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Peterson's No. 42 headed to Breslin rafters

January 12, 2009

Former Spartan Morris Peterson cheers after sinking back-to-back 3-pointers in a 2000 win against Connecticut. Peterson’s jersey will be retired prior to Saturday’s game against Illinois.

Photo by State News file photo | The State News

Former Spartans and fellow Flint natives Mateen Cleaves and Morris Peterson took a chance on MSU head coach Tom Izzo when no one else would, helping turn a struggling basketball program into one of the nation’s elite.

Now, Peterson will join Cleaves in MSU immortality.

MSU Athletic Communications announced Monday that the MSU men’s basketball program will retire Peterson’s No. 42 jersey prior to MSU’s game against Illinois at 4 p.m. Saturday at Breslin Center.

“He’s been worthy of doing it for a couple years but we haven’t yet because we’ve tried to work it out,” Izzo said following Monday’s practice.

“He was not a highly, highly recruited kid out of high school, (but) he’ll be one of my favorites because he was one of the first guys, him and (former Spartan Antonio Smith), to take a chance on us.”

The ceremony will take place prior to tip-off.

Peterson — who was selected with the 21st pick in the first round of the 2000 NBA Draft by the Toronto Raptors and currently plays for the New Orleans Hornets — was part of the 2000 National Championship team along with Cleaves and fellow “Flintstone” Charlie Bell. MSU went 32-7 that season and defeated Florida 89-76 to win the title.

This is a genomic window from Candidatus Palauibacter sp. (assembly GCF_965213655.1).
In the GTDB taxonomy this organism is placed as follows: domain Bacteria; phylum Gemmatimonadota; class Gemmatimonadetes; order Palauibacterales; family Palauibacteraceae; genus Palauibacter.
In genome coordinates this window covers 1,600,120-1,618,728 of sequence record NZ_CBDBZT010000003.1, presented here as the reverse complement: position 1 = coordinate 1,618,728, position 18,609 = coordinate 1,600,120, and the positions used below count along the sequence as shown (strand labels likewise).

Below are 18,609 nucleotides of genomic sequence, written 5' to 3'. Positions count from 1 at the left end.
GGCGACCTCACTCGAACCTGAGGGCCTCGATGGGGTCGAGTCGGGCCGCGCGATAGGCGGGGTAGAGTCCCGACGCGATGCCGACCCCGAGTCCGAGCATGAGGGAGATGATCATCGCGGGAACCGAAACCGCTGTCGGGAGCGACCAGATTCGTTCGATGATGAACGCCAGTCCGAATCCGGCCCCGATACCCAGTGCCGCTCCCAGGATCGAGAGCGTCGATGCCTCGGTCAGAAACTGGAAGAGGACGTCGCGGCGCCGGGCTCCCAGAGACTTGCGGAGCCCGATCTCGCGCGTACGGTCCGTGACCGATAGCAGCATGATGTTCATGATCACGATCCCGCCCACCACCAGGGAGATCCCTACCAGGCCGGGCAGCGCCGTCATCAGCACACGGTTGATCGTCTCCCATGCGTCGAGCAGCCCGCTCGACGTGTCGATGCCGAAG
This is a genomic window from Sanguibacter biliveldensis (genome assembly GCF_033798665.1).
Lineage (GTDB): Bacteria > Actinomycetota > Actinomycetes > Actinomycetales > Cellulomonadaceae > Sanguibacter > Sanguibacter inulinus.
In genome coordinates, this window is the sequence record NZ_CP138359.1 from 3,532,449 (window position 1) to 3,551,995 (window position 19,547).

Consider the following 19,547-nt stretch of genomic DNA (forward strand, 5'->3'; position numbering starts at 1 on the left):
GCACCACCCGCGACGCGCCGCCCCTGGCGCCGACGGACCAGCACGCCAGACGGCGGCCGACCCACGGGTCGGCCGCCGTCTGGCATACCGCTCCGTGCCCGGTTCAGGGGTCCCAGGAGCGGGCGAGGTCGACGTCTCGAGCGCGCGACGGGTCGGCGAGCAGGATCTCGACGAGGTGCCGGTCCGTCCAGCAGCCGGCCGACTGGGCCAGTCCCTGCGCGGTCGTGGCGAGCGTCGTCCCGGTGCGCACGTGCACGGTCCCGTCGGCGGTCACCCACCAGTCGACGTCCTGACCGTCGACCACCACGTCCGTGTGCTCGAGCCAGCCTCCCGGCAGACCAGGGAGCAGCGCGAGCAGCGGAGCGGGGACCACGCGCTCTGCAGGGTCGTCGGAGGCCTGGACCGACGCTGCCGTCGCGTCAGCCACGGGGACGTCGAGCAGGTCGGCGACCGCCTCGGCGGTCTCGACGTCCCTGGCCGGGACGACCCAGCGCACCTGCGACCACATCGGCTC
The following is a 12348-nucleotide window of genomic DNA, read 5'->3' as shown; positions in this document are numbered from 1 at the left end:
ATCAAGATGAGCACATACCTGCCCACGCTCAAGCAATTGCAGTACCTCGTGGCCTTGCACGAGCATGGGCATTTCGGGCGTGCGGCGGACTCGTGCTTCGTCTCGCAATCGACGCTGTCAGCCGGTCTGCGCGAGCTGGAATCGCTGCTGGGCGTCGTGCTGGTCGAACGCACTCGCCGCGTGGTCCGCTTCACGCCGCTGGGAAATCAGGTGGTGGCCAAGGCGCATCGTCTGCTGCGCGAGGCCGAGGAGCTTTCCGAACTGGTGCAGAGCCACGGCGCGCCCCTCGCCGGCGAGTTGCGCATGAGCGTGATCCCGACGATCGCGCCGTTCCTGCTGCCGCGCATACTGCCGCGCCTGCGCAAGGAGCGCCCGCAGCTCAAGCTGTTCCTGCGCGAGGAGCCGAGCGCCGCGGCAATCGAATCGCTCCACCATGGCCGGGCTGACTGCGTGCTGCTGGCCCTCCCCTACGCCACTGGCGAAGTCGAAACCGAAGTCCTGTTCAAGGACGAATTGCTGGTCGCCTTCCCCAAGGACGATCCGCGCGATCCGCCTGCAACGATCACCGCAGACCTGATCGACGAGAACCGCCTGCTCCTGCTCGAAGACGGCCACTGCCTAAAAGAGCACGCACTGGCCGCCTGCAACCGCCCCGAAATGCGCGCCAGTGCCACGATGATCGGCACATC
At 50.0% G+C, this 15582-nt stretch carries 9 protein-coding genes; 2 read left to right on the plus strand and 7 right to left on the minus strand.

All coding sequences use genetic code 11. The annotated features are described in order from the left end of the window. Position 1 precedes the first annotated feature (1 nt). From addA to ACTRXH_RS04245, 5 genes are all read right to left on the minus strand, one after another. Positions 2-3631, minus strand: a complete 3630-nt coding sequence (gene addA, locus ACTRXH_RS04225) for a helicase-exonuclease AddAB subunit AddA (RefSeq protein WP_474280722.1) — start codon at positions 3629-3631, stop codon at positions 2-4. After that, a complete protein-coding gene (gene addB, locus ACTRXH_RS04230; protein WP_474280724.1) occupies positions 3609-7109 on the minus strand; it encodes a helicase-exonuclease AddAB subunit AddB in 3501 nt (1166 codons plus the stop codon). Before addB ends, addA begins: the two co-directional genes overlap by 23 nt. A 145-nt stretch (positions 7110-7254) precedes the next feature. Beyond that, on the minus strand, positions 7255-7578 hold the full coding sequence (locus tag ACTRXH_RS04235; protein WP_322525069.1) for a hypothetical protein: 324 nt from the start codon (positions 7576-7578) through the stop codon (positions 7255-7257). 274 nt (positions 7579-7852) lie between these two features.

After struggling with injuries his first three seasons and having to take a medical redshirt in 1995-96 due to a broken finger, Peterson exploded onto the Big Ten scene as a junior during the 1998-99 season. He started just four of MSU’s 38 games, but led the Spartans with 13.6 points per game, becoming the first nonstarter in league history to earn first-team All-Big Ten honors. He also was named the Outstanding Player of the NCAA Midwest Regional as MSU advanced to its first Final Four since 1979.

The next year, both Peterson and Cleaves returned for their senior seasons and led the Spartans to the National Championship. Peterson averaged 16.8 points and six rebounds a game as he earned first-team All-America honors from various media outlets. He also was voted Most Outstanding Player of the 2000 Big Ten Tournament and named Outstanding Player of the NCAA Midwest Regional for the second straight year.

During his time in East Lansing, Peterson helped Izzo and the Spartans win three straight Big Ten Championships, two Big Ten Tournament titles and two Final Four appearances, along with the 2000 National Championship.

“If you look at where he came academically, athletically, socially — the whole thing — he’s a kid who’s grown in leaps and bounds and done an incredible job, made a lot of money and hopefully has a championship left at the NBA level,” Izzo said.

In his ninth NBA season, Peterson has averaged 11.3 points and 3.6 rebounds a game in his career.

“He’s one of them who had an impact on my career, why I’m still here getting interviewed,” Izzo said. “When (Cleaves) went down that year, he played his best basketball. I love Morris to death. I can’t wait to get him back.”

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